Manage varroa mite
Varroa mite (Varroa destructor) was first detected in New South Wales in June 2022.
In September 2023, the National Management Group announced the transition from eradication to management for varroa mite, with all Australian states and territories committing to this approach.
In Queensland, the transition will be over 3 stages to:
- limit the impacts and slow the spread of varroa mite
- provide time for industry and government to adapt to managing varroa mite
- enable Queensland's honeybee and pollination-reliant industries to enhance their bee biosecurity and business resilience.
Stage 1: Not present in Queensland
Stage 1 focuses on minimising the risk of varroa mite entering Queensland:
Biosecurity Queensland will undertake surveillance in partnership with beekeepers.
Stage 2: Initial detection
Stage 2 will focus on:
- control and containment for infested premises
- delimiting surveillance to establish the extent of infestation and mite loading.
Biosecurity Queensland will:
- issue acaricide to treat varroa mite
- provide beekeepers with information on integrated pest management approaches.
Beekeepers will be required to follow strict instructions when using chemicals to ensure maximum residue levels remain within food safety guidelines.
Mandatory euthanasia will not be used to control varroa mite infestations. However, in cases of non-compliance activities (i.e. illegal movement), Biosecurity Queensland will take the appropriate action to protect the broader industry.
Education and training for industry will be available.
De-identified data will be used to develop informative tools to assist in business decision making (i.e. online mapping).
Stage 3: Long-term management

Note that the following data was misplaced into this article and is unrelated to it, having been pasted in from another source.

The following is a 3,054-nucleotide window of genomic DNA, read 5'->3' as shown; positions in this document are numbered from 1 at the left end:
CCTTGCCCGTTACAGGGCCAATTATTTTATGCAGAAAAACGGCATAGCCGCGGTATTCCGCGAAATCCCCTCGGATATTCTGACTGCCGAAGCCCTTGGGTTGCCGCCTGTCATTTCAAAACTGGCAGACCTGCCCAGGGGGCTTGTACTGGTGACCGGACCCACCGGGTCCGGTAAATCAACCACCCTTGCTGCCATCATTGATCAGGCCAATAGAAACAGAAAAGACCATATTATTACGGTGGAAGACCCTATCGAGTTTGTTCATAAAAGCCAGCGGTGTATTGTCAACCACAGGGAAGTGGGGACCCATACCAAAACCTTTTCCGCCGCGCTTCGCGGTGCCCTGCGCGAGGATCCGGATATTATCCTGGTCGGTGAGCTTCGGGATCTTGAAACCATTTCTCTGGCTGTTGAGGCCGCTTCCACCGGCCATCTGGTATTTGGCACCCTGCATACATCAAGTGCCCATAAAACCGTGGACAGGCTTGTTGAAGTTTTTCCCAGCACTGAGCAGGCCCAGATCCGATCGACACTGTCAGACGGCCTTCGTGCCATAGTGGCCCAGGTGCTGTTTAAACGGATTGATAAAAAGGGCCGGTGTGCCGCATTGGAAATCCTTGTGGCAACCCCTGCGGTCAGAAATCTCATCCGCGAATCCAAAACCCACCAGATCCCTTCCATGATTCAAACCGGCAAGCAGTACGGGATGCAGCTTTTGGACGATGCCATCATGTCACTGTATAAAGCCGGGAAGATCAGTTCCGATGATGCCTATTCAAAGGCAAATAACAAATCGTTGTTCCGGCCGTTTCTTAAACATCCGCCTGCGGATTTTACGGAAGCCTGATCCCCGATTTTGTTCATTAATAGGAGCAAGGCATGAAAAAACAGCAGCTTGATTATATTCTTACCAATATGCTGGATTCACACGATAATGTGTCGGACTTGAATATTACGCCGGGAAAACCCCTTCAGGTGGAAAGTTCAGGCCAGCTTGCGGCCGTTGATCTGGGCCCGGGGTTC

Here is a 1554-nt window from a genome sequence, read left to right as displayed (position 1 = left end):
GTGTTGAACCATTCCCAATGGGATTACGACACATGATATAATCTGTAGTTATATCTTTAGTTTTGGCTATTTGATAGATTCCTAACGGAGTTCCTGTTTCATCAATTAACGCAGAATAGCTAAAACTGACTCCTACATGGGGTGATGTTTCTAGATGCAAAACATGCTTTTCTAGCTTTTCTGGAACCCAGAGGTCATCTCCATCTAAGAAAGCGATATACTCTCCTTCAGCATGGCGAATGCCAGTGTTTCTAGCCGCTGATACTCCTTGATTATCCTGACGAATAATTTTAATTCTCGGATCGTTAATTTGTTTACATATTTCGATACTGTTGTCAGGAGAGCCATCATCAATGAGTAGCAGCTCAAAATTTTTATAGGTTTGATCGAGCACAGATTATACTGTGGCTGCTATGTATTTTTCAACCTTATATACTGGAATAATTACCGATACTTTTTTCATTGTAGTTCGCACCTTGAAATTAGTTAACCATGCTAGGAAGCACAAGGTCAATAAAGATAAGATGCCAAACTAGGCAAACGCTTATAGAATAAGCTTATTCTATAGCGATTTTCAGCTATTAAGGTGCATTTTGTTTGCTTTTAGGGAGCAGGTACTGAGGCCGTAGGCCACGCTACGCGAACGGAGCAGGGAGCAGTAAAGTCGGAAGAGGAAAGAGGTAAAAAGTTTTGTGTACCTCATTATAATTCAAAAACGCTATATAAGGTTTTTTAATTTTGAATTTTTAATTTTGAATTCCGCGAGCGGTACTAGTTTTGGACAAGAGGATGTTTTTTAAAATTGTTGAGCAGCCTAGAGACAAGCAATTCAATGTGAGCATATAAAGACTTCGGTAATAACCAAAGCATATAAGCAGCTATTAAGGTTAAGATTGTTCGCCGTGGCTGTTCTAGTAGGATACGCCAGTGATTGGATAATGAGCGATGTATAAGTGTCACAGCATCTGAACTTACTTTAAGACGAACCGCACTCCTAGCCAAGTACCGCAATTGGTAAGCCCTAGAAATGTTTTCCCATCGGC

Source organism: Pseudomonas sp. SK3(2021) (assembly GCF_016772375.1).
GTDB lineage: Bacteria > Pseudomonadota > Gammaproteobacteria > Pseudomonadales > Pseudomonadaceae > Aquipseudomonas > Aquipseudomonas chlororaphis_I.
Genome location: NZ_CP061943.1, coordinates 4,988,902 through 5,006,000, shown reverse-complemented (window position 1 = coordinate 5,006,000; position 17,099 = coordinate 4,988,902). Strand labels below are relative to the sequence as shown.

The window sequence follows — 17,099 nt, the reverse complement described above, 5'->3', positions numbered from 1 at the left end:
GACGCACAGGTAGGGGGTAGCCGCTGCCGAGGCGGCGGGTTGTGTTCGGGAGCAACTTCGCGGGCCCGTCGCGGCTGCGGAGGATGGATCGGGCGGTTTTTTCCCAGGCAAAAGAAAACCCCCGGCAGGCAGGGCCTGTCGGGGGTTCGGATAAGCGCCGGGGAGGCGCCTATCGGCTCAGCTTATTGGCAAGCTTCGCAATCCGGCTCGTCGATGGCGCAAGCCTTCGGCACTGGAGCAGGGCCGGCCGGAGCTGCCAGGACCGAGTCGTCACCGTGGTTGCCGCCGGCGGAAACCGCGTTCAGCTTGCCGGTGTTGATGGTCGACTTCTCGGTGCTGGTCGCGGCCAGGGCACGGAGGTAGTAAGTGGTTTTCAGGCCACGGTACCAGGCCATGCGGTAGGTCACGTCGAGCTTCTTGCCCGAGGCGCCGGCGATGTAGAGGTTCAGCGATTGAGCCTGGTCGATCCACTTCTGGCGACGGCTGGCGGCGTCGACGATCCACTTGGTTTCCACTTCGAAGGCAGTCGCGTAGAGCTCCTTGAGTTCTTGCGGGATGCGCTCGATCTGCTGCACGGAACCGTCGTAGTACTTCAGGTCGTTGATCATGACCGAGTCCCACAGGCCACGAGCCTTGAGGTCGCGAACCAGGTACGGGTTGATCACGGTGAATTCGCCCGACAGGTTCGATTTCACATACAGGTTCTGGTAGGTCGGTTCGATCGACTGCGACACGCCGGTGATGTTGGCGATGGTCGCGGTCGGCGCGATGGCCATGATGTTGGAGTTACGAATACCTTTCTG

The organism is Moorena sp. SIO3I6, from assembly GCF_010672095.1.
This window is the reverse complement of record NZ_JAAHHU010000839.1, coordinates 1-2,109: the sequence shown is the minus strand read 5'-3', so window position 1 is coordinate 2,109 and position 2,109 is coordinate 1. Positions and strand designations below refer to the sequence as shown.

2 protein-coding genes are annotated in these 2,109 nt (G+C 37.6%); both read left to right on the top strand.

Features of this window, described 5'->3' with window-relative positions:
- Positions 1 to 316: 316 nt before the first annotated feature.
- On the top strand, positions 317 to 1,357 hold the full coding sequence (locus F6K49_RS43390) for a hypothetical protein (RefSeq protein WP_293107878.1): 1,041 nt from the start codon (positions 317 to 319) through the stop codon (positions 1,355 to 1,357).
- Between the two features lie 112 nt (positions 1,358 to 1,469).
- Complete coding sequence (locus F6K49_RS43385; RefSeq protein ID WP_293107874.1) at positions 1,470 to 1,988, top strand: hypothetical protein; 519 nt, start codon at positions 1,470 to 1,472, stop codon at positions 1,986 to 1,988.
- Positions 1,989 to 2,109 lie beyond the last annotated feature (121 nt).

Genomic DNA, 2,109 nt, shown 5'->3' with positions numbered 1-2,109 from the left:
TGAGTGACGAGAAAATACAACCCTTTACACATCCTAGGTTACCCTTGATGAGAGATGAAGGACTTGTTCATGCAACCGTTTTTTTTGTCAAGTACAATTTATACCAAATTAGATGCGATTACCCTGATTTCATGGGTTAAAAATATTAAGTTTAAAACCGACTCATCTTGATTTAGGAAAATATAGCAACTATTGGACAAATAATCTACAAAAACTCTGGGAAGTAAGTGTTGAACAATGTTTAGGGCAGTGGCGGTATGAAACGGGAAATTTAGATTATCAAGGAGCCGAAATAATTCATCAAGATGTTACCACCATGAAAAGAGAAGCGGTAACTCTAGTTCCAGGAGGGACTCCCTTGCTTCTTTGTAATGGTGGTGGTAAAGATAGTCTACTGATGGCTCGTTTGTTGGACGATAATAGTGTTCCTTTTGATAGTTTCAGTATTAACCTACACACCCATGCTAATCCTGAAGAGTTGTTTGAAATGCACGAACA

Biosecurity Queensland will undertake surveillance to determine pest presence, mite loading and best practice management options.
Integrated pest management approaches will continue to evolve and be promoted to minimise the potential of varroa mite gaining chemical resistance.
Acaricides will be available for rotational use in pest management, and their use will depend on mite loading.
Beekeepers need to report their hive checks and any unexpected bee deaths or concerns.
This data ensures we can accurately represent the absence and presence of varroa mite populations in Queensland.
During an initial detection of varroa mite, Biosecurity Queensland will be the sole distributor of acaricides.
Chemical treatment should only be carried out where mites are detected to avoid any risk of a chemical-resistant mite population.
Beekeepers will be required to follow strict instructions when using chemicals to ensure maximum residue levels remain within food safety guidelines. Penalties apply for incorrectly using chemicals.
Wild European Honeybee data from New South Wales has shown varroa mite populations build slowly, taking up to 12 months to cause colony collapse.
- Last reviewed: 9 Nov 2023
- Last updated: 9 Nov 2023